New Year's Resolutions for Lawyers in Risk Management

JANUARY 9, 2024

As we enter the New Year and set our intentions for the coming months, lawyers should resolve on a successful and secure year ahead. Our success often hinges on effective risk management, especially in today’s litigious environment. Therefore, when you set your New Year’s resolutions, prioritize strategies to safeguard your practice and your clients.

Here are some New Year’s resolutions tailored to aid lawyers in navigating the complicated realm of risk management in 2024:

  1. Embrace the Digital Shield and Be Vigilant About Wire Fraud. In an era increasingly dominated by technology, legal practices must fortify their digital defenses. In the New Year, resolve to stay informed of the latest cybersecurity measures, ensure your practice implements top-of-the-line protection of sensitive client information, and conduct regular cybersecurity audits to identify potential vulnerabilities. Be sure to stay abreast of the modus operandi of current day cyber criminals, such as increasing wire-transfer fraud. If you ever receive wire instructions through e-mail, call the individual who sent the instructions to verify the instructions as genuine. When communicating through e-mail, be sure that you are emailing the intended recipient. Inform your clients of safe cyber practices to help protect their sensitive information.
  2. Educate and Communicate. Proper communication with clients and colleagues is a keystone for effective risk management. In the New Year, re-commit to amplify your clients’ understanding of legal processes and potential outcomes/risks involved. By communicating consistently and clearly, you not only mitigate misinterpretations, but also foster trust. You should also strive to ensure your co-workers’ compliance with risk management protocols. Routine training sessions on best practice techniques will keep your team well-versed and curtail non-compliance. 
  3. Stay Ahead of Case Law and Regulatory Changes. Strive to remain informed of developments or changes to case law and legislation relevant to your practice area. 
  4. Prioritize Professional Development. In 2024, endeavor to advance your professional development by attending CLEs, conferences, workshops, and seminars to remain informed of emerging trends and best practices.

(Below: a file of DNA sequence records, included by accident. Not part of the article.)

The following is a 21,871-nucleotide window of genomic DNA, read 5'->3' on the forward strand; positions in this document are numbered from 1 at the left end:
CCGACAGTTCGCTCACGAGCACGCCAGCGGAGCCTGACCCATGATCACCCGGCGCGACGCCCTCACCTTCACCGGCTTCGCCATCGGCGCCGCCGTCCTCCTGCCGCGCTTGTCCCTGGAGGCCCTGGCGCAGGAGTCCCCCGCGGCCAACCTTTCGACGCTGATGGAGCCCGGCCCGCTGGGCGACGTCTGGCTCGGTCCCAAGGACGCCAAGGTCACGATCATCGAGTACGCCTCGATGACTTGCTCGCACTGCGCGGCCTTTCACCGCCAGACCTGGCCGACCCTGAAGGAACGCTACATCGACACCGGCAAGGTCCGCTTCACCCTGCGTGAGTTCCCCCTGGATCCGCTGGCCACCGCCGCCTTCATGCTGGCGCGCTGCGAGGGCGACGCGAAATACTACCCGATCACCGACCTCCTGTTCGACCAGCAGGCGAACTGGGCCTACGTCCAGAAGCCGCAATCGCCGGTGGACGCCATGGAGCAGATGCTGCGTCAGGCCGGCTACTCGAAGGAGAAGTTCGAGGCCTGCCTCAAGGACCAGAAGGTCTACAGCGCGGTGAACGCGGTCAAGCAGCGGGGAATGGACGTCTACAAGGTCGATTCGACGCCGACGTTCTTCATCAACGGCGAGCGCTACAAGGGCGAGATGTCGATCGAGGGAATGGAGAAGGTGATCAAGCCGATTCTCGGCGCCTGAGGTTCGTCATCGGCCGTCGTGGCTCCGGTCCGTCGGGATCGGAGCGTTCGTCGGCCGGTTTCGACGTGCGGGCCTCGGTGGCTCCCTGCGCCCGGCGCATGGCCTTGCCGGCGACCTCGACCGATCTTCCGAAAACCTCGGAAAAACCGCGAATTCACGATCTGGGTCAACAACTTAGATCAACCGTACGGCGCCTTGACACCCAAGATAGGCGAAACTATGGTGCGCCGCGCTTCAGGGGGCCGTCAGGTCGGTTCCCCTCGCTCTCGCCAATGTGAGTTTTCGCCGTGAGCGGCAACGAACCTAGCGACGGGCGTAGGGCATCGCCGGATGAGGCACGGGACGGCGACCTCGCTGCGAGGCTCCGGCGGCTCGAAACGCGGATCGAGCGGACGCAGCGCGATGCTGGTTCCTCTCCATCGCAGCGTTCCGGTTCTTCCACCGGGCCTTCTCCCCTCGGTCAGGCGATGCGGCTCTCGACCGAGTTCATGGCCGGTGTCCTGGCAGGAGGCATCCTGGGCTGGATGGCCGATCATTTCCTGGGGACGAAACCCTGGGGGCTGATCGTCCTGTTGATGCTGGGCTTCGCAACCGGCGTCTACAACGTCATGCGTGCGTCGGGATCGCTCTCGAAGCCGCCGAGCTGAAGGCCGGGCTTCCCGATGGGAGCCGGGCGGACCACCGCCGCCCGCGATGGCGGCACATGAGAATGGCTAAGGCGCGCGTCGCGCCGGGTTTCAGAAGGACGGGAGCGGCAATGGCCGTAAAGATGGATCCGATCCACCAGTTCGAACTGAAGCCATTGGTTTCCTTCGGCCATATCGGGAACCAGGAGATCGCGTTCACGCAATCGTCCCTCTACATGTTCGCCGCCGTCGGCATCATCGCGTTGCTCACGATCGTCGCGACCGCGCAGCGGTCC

5. Conduct Thorough Client Intake and Due Diligence. In the New Year, strengthen your client intake processes. When you are about to be retained by a potential client, run a conflict search, and perform due diligence to assess risks associated with potential clients and matters. If a representation could pose a potential conflict of interest, disclose the potential conflict and ramifications, and obtain your client’s written informed consent.  
  6. Document, Document, Document. A robust paper trail is your best defense in a dispute. In 2024, resolve to diligently memorialize and maintain all client communications, agreements, and decisions. When appropriate, memorialize in writing any key decision requiring your judgment, outlining to your client the various options available to resolve the issue at hand.
  7. Invest in Professional Liability Insurance. Protect your practice from potential liabilities by ensuring you have a sufficient professional liability insurance policy in place.

As you step into the New Year, we hope these risk management methods will set you on the path to a prosperous and secure 2024. We hope that your legal practice flourishes in this New Year.

* This article was prepared by Andrew R. Jones, Aaron M. Barham, and Victoria Yachkouri of the New York City-based law firm of Furman Kornfeld & Brennan LLP. Shari is part of a team of over 40 lawyers and paralegals devoted to the defense of attorneys and other professionals in malpractice and disciplinary matters, as well as the defense of construction and personal-injury accidents. For more information about the above topic or the authors, please visit:

We trust that the above article was useful and thought-provoking; however, please note that it is intended as a general guide and opinion only, not a complete analysis of the issues addressed, and readers should always seek specific legal guidance on particular matters.